Santa Barbarian at the Gate

Musings on a barbarian's interests

I’m glad to live in the US, but the Dept of State should be outsourced

It’s been a busy fall, primarily work-driven.  In my current role I spend a lot of time analyzing (for investment) B2B service providers, including BPO/ASP/SaaS hosted models for delivering a whole range of business solutions.  The short of the generic investment thesis is (a) organizations should do what they’re best at; (b) doing what they’re best at will make them succeed; (c) they should try to outsource everything else.  Hence, invest in a sprawling, ever-more-complex patchwork of business service providers, allowing ever-more-narrow focus by all, greater productivity, etc.  Comparative Advantage for all!

I bring this up not to point out how moral business services investing is, but rather to contrast a distinct difference between two parallel governmental organizations: the U.S. Department of State, and the Indian Consulate.  To attend a good family friend’s wedding in Delhi two weeks hence I, global citizen that I may claim to be, still needed to procure an Indian visa.  In testament to what has been a good travel year, I was fresh out of passport pages, and so googled my way through to the US Dept of State’s passport services page, and observed that the addition of new PP pages, even with rush processing, would take 3-4 weeks.  I hastily threw my passport into a fedex envelope, along with the necessary forms and return rush postage, and forgot all about it — until this week, when my calendar reminded me that I better have an Indian visa stamp, or risk a very quick return trip (with one way possibly in the cargo compartment).   So I called the US Passport Services hotline.  20 minutes of call menu navigation later, I was put on hold, and eventually found a human being — who told me that while my passport had been flagged in their system as received, he couldn’t tell me where it was, let alone where it stood in the processs of having pages added.  It may actually already be in the mail.  Or maybe it was lost.  Or maybe it had been plucked from the mail by an enterprising traveler who could claim to be me.  Great.   So I call to see if I can get an appointment to have a new passport issued.  30 minutes of effort later I found out that (a) it would take 1.5 weeks to get an appointment to discuss having a new passport issued; (b) there would be another week delay or so to issue the passport.  Double great.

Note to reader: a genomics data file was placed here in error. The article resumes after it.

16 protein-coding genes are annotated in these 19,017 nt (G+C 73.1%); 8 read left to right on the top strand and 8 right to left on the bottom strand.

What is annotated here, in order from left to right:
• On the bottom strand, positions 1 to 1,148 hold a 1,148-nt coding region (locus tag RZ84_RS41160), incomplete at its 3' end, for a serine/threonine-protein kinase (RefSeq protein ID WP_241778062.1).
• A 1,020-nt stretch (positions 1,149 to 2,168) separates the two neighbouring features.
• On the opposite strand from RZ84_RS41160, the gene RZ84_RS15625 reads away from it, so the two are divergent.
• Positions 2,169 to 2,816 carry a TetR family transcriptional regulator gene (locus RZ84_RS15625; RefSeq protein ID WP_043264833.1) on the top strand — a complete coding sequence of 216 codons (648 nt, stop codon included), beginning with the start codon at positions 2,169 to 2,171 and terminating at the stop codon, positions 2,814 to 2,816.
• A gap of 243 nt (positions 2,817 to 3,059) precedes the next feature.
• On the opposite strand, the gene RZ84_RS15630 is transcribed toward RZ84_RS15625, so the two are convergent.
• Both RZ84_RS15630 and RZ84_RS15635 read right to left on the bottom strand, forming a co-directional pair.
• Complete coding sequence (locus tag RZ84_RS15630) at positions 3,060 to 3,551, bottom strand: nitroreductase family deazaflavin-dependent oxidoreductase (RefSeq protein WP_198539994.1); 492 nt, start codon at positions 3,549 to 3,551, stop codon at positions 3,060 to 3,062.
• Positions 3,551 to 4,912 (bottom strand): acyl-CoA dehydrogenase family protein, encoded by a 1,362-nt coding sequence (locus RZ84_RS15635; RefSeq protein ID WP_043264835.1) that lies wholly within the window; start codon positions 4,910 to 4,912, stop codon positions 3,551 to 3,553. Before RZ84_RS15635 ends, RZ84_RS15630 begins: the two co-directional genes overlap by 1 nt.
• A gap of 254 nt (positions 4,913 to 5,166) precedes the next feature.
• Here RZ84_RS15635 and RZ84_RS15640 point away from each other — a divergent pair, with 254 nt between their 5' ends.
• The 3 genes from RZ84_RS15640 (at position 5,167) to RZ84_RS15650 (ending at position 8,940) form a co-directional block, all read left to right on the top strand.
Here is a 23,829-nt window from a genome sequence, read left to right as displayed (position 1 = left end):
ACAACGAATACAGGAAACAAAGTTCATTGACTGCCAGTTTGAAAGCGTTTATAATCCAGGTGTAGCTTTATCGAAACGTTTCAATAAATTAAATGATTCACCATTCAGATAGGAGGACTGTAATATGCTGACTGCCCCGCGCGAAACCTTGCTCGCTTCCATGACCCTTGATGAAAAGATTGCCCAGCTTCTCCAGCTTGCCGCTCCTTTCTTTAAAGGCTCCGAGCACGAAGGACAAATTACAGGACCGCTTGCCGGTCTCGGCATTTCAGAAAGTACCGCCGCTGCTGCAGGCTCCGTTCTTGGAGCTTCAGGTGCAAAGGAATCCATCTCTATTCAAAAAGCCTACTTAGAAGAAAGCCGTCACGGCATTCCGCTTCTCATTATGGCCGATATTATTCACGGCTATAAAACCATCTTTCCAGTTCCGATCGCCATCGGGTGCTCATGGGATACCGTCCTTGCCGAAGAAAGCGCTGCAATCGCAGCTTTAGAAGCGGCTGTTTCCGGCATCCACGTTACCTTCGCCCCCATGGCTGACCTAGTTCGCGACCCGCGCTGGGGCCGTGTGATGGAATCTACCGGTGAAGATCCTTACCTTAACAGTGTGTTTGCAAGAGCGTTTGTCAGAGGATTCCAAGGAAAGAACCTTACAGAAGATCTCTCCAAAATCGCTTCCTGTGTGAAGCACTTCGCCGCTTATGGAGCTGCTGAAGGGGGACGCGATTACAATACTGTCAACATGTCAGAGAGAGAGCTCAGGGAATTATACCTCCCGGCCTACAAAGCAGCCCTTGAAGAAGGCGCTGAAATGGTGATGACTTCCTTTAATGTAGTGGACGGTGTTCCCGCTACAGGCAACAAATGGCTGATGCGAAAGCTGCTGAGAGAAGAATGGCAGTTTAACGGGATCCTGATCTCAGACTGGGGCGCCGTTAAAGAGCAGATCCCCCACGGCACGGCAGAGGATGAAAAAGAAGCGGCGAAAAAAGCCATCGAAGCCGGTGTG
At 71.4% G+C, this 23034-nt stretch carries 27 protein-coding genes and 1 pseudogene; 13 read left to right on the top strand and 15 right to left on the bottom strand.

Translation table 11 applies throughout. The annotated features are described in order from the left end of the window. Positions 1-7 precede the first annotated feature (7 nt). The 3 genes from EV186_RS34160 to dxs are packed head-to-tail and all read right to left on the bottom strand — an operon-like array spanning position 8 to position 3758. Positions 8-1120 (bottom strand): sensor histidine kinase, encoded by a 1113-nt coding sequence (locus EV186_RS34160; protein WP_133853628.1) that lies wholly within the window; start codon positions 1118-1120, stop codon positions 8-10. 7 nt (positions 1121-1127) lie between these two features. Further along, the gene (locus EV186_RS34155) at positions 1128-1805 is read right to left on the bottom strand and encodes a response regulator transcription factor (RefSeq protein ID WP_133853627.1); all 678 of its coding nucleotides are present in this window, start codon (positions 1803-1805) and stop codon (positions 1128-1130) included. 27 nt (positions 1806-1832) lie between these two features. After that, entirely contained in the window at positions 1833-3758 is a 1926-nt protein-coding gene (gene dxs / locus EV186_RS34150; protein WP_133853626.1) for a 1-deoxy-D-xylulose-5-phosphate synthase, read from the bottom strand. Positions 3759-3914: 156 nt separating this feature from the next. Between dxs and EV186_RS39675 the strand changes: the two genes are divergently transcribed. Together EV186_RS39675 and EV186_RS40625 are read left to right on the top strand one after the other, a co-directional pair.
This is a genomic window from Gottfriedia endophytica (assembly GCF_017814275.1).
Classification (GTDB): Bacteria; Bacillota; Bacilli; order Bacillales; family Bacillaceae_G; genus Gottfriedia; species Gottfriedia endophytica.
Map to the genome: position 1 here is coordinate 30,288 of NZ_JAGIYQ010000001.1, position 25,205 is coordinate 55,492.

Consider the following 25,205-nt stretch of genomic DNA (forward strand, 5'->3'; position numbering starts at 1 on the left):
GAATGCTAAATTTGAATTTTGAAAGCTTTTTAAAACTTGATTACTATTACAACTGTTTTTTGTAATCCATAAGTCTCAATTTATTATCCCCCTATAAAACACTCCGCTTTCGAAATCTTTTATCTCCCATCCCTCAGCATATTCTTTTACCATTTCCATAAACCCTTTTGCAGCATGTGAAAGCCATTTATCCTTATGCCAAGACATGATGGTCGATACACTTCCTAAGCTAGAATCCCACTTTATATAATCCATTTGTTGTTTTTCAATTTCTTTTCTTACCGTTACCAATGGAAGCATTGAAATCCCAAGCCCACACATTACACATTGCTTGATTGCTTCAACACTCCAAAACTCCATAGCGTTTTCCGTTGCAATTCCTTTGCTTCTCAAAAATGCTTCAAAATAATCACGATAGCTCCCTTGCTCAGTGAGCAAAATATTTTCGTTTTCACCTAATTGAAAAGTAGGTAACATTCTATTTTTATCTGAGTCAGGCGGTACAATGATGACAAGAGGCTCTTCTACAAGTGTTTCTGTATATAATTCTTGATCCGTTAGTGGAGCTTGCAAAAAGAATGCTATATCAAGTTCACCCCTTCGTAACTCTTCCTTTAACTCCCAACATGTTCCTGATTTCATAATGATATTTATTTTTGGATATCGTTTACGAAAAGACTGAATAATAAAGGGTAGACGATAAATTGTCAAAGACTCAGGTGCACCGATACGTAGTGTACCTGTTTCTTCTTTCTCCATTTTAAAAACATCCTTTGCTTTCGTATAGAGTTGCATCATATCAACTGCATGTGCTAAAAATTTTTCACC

In the spirit of parallel processing, I decided to see whether the Indian Consulate would be willing to start work on my visa without passport in hand.  What I found out was twofold: (1) the Indian Consulate has very little to do with issuing visas, as they outsource that to “Travisa Outsourcing“; (2) I needn’t really worry about parallel processing, as they’d be able to issue my visa same day — and fedex it back to me if need be.

 My takeaway: the USDoS ought to learn from the original kings of outsourcing, and focus on what they’re good at, like statecraft, not page additions…though given recent US foreign policy debacles, this may be a difficult mandate indeed.


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This entry was posted on December 7, 2007 by in Economics, International Relations, Travel, Venture Capital.
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